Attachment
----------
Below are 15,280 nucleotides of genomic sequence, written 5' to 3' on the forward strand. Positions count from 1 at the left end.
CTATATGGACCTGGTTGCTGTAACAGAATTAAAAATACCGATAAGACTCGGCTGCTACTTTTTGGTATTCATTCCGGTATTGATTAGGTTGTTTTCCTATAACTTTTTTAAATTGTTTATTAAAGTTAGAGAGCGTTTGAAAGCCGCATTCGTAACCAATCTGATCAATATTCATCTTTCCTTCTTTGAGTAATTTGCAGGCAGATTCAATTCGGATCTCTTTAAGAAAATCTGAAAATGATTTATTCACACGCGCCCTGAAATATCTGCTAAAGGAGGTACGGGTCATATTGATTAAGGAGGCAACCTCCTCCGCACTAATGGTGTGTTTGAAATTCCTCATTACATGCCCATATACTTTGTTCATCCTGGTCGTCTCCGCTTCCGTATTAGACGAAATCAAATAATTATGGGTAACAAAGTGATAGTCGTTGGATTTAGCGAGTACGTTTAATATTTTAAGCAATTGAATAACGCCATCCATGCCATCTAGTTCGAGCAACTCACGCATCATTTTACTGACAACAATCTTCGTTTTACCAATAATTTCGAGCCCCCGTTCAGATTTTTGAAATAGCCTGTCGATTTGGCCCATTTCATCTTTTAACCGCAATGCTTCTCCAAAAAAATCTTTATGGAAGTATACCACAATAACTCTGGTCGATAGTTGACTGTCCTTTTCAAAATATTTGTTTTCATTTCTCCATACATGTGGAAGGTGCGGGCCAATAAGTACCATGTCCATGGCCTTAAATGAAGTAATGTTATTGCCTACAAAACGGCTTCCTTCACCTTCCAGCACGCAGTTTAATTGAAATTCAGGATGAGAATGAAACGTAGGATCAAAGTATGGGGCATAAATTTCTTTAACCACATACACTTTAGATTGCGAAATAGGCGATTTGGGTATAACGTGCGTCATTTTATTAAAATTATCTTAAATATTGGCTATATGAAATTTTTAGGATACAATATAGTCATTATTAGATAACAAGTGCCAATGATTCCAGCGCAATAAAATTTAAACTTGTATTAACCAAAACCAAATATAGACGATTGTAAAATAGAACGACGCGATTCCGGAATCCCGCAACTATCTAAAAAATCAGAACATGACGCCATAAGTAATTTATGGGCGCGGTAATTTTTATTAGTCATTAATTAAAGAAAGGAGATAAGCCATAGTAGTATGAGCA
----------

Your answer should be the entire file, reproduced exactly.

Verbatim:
Below are 15,280 nucleotides of genomic sequence, written 5' to 3' on the forward strand. Positions count from 1 at the left end.
CTATATGGACCTGGTTGCTGTAACAGAATTAAAAATACCGATAAGACTCGGCTGCTACTTTTTGGTATTCATTCCGGTATTGATTAGGTTGTTTTCCTATAACTTTTTTAAATTGTTTATTAAAGTTAGAGAGCGTTTGAAAGCCGCATTCGTAACCAATCTGATCAATATTCATCTTTCCTTCTTTGAGTAATTTGCAGGCAGATTCAATTCGGATCTCTTTAAGAAAATCTGAAAATGATTTATTCACACGCGCCCTGAAATATCTGCTAAAGGAGGTACGGGTCATATTGATTAAGGAGGCAACCTCCTCCGCACTAATGGTGTGTTTGAAATTCCTCATTACATGCCCATATACTTTGTTCATCCTGGTCGTCTCCGCTTCCGTATTAGACGAAATCAAATAATTATGGGTAACAAAGTGATAGTCGTTGGATTTAGCGAGTACGTTTAATATTTTAAGCAATTGAATAACGCCATCCATGCCATCTAGTTCGAGCAACTCACGCATCATTTTACTGACAACAATCTTCGTTTTACCAATAATTTCGAGCCCCCGTTCAGATTTTTGAAATAGCCTGTCGATTTGGCCCATTTCATCTTTTAACCGCAATGCTTCTCCAAAAAAATCTTTATGGAAGTATACCACAATAACTCTGGTCGATAGTTGACTGTCCTTTTCAAAATATTTGTTTTCATTTCTCCATACATGTGGAAGGTGCGGGCCAATAAGTACCATGTCCATGGCCTTAAATGAAGTAATGTTATTGCCTACAAAACGGCTTCCTTCACCTTCCAGCACGCAGTTTAATTGAAATTCAGGATGAGAATGAAACGTAGGATCAAAGTATGGGGCATAAATTTCTTTAACCACATACACTTTAGATTGCGAAATAGGCGATTTGGGTATAACGTGCGTCATTTTATTAAAATTATCTTAAATATTGGCTATATGAAATTTTTAGGATACAATATAGTCATTATTAGATAACAAGTGCCAATGATTCCAGCGCAATAAAATTTAAACTTGTATTAACCAAAACCAAATATAGACGATTGTAAAATAGAACGACGCGATTCCGGAATCCCGCAACTATCTAAAAAATCAGAACATGACGCCATAAGTAATTTATGGGCGCGGTAATTTTTATTAGTCATTAATTAAAGAAAGGAGATAAGCCATAGTAGTATGAGCA